When I began telling people I was traveling alone (after the long “I’ll believe it when I see it” phase) the far reaching response was one of impression. A strange and undeserved reaction, as far as I was concerned.
For I wasn’t doing anything extraordinary. I wasn’t doing anything even remotely selfless. Yet I was being called brave by my friends. Being told I had “big brass balls” by my proud father. Dazzling the boy I sort of loved, and was leaving behind, with a sense of independence I consistently found myself questioning the legitimacy of.
The kind words seemed silly and ill fitting then. And now, when a gracious set of ears has fallen victim to my stories, it isn’t uncommon that the possessor of said ears expresses appreciation with a quiet rising of the eyebrows, as if awestruck by my brazenness. Each and every time I garner this undue acknowledgement, I begin to feel oddly like a fraud. Like I should craft some uniform and eloquent riposte to dole out to every person I’ve unintentionally deceived. One that makes it totally clear that I’ve done nothing remarkable. I may have been unafraid, but foolishly so. In fact, I cried four separate times because of momentary lonesomeness or because, like a child, all of my friends were together and I wasn’t there. And more than that, it wasn’t some massive leap to travel alone. I’m an awkward, closeted introvert that likes a to sit alone in my dimly lit room that smells always of incense, reading books and listening to too-loud music. I like to take long walks where I get to stop and marvel at the way the sun hits the buildings, or sip the same coffee on a park bench for 2 hours or enjoy a beer at a bar before noon with my headphones in. Solo travel seemed all too natural for this little lone wolf.
But the trouble is that as I reflexively resist the idea that I have done something “brave” or “ballsy,” I seem to be also resisting acknowledging that this massive trip may have had a hand in making some sort of change in me. I’ve come back after having some massively magnificent, life altering experiences. I’m filled with stories begging to be told. And yet I am completely unaware of how to talk about them with any semblance articulation.
“How was it?!” they ask.
“Awesome! So great. Thanks for asking!” I exclaim, nodding with enthusiasm, hoping they’ll quickly change the subject after they realize I am awkwardly unwilling or unable to elaborate.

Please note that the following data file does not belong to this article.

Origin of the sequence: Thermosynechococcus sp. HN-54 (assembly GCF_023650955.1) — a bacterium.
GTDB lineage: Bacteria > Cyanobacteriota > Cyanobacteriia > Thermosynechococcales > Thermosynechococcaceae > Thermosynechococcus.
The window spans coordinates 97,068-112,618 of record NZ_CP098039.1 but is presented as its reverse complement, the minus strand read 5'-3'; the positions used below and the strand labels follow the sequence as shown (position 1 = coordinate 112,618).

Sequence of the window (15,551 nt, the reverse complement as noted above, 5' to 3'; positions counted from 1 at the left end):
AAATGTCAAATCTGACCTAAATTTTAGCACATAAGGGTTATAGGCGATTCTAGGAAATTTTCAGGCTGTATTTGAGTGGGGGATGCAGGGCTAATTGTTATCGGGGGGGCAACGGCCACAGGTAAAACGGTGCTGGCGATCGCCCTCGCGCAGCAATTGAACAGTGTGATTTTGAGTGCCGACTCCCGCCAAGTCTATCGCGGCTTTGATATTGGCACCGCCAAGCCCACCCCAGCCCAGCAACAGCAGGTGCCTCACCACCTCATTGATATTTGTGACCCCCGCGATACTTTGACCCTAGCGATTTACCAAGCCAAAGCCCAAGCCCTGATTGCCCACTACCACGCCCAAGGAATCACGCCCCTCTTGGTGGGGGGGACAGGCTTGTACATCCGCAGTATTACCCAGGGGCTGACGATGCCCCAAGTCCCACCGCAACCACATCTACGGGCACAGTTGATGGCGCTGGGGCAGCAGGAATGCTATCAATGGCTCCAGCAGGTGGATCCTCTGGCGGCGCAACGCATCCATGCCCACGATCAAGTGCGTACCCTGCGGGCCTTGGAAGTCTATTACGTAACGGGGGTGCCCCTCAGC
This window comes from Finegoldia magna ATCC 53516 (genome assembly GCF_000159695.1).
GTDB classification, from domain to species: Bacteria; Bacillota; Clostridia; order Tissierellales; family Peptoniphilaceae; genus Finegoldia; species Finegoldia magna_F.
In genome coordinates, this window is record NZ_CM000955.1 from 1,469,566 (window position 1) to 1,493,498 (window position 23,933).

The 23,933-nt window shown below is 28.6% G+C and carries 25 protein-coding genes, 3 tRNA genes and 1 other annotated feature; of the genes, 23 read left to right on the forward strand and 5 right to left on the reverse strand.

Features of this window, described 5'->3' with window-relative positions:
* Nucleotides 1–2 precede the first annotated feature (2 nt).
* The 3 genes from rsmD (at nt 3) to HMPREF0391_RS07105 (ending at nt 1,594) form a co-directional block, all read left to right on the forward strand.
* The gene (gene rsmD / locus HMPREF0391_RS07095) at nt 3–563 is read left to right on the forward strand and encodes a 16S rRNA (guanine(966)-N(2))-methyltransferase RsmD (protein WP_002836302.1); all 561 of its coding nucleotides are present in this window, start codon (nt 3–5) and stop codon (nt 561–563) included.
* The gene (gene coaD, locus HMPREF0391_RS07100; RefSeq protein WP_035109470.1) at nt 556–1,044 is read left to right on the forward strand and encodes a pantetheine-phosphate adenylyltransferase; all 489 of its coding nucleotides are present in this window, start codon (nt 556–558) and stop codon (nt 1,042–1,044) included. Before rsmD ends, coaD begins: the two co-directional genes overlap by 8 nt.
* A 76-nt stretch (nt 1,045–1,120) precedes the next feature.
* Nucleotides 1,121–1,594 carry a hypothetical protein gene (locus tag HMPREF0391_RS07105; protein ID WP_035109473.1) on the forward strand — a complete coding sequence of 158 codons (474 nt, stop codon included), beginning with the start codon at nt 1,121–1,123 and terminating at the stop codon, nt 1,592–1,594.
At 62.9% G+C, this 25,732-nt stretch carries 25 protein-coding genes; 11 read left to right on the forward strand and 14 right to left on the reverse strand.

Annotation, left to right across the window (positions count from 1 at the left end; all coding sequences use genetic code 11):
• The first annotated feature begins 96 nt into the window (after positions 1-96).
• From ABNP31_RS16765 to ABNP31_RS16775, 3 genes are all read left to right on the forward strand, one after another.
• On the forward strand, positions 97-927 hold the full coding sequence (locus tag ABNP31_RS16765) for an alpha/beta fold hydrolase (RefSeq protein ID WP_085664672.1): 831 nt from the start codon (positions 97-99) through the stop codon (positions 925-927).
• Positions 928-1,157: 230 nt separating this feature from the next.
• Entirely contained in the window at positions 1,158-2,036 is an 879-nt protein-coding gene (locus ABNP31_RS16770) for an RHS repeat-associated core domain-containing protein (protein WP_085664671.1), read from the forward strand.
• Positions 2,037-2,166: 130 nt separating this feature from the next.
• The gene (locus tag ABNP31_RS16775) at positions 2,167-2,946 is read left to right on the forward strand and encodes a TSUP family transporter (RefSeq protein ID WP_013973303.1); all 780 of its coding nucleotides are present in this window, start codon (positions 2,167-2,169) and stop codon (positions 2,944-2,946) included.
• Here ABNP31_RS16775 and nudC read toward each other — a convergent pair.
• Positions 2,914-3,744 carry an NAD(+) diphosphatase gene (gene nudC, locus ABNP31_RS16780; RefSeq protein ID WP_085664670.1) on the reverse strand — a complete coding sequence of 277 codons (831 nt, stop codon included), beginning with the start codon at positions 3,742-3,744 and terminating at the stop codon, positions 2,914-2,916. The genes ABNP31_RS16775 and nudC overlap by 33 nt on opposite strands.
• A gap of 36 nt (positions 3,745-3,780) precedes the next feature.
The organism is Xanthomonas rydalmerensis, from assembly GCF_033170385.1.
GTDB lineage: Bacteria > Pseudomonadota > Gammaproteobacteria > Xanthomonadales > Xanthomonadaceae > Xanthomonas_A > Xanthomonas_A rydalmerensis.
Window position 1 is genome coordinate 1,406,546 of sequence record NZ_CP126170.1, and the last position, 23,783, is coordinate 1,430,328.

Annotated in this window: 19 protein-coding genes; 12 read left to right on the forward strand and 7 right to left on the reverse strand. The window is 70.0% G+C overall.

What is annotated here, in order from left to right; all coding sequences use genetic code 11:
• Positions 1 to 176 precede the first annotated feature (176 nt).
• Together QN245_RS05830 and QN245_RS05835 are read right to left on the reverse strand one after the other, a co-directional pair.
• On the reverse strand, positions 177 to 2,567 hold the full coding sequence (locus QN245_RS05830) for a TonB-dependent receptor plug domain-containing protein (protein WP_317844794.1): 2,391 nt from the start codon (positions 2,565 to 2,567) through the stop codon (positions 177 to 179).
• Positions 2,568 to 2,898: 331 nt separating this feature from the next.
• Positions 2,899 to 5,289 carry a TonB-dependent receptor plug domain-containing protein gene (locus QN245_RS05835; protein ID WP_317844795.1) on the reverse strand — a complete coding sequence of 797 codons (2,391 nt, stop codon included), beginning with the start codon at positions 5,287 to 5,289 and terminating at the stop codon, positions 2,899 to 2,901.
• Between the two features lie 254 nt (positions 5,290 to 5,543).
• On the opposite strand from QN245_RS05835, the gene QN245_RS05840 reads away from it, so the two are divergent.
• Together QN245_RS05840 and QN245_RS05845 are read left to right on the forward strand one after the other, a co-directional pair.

I want to gush about how solo-travel changed me. I want to fill pages with all the ways that it made me stronger and proved my capability. And perhaps one day in the near or far future that blog too will come. But I haven’t even begun to process all the I did and all that I learned and until I do, I can’t really know what I’ve taken from it.
So instead I’ll ramble in a deprecating manner and share with you one small piece of wisdom I acquired on the trip that, by no means, came from me. One that was born in a Snapchat message from a woman I admire greatly. “How is it?!” she asked.
“Awesome! So great. Thanks for asking!”
“How is traveling solo going?” She pressed on.
I began to tell her how happy I was. How, in a lot of ways, I was more comfortable than I had ever been traveling with others. I could do everything on my own terms, on my own timeline. “I still have my moments though,” I told her. “I’m adjusting to being alone all the time. Sometimes it’s a bummer. Especially coming from Florence.” She knew what I meant, having lived amongst the same beautiful community as me for some time. A community in which you were never really alone, spending every evening in a livingroom-like bar with friends that had turned to family.
Knowing my motives for solo travel and sensing that I was a little disappointed in myself for not being instantly cool with total aloneness, she said the perfect thing.
“Just because you’re comfortable being alone doesn’t mean you have to be comfortable everywhere, in every circumstance.”
Upon hearing this simple reminder, I instantly felt lighter. As if she were giving me permission to be human. To not be the perfect, always peppy, solo traveler my Instagram might suggest I am. Not only was I allowed to be uncomfortable. I was supposed to be uncomfortable. Because that’s when the good stuff happens. That’s where the change is set in motion.